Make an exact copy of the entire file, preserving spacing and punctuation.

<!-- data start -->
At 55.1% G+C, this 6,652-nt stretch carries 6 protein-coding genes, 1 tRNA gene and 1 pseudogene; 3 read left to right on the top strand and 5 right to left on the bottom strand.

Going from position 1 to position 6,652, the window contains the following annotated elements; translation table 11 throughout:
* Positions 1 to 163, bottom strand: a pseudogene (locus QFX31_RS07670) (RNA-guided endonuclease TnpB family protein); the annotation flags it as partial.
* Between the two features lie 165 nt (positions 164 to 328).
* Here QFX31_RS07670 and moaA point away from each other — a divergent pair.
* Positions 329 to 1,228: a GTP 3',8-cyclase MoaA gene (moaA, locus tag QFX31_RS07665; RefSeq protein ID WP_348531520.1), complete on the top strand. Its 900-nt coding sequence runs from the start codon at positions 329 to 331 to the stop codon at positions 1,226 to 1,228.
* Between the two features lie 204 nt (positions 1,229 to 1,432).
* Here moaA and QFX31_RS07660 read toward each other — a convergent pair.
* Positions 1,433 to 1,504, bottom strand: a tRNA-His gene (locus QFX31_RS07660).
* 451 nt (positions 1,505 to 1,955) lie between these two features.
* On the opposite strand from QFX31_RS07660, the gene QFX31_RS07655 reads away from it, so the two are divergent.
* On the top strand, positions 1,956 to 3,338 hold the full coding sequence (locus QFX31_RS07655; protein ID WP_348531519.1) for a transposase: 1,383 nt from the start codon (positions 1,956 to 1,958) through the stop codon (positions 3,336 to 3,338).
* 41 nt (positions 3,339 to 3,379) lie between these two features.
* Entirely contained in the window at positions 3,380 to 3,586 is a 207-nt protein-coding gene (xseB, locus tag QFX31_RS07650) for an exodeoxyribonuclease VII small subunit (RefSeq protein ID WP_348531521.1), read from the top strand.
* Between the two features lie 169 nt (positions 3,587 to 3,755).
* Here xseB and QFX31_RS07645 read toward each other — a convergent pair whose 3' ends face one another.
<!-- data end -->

At 55.1% G+C, this 6,652-nt stretch carries 6 protein-coding genes, 1 tRNA gene and 1 pseudogene; 3 read left to right on the top strand and 5 right to left on the bottom strand.

Going from position 1 to position 6,652, the window contains the following annotated elements; translation table 11 throughout:
* Positions 1 to 163, bottom strand: a pseudogene (locus QFX31_RS07670) (RNA-guided endonuclease TnpB family protein); the annotation flags it as partial.
* Between the two features lie 165 nt (positions 164 to 328).
* Here QFX31_RS07670 and moaA point away from each other — a divergent pair.
* Positions 329 to 1,228: a GTP 3',8-cyclase MoaA gene (moaA, locus tag QFX31_RS07665; RefSeq protein ID WP_348531520.1), complete on the top strand. Its 900-nt coding sequence runs from the start codon at positions 329 to 331 to the stop codon at positions 1,226 to 1,228.
* Between the two features lie 204 nt (positions 1,229 to 1,432).
* Here moaA and QFX31_RS07660 read toward each other — a convergent pair.
* Positions 1,433 to 1,504, bottom strand: a tRNA-His gene (locus QFX31_RS07660).
* 451 nt (positions 1,505 to 1,955) lie between these two features.
* On the opposite strand from QFX31_RS07660, the gene QFX31_RS07655 reads away from it, so the two are divergent.
* On the top strand, positions 1,956 to 3,338 hold the full coding sequence (locus QFX31_RS07655; protein ID WP_348531519.1) for a transposase: 1,383 nt from the start codon (positions 1,956 to 1,958) through the stop codon (positions 3,336 to 3,338).
* 41 nt (positions 3,339 to 3,379) lie between these two features.
* Entirely contained in the window at positions 3,380 to 3,586 is a 207-nt protein-coding gene (xseB, locus tag QFX31_RS07650) for an exodeoxyribonuclease VII small subunit (RefSeq protein ID WP_348531521.1), read from the top strand.
* Between the two features lie 169 nt (positions 3,587 to 3,755).
* Here xseB and QFX31_RS07645 read toward each other — a convergent pair whose 3' ends face one another.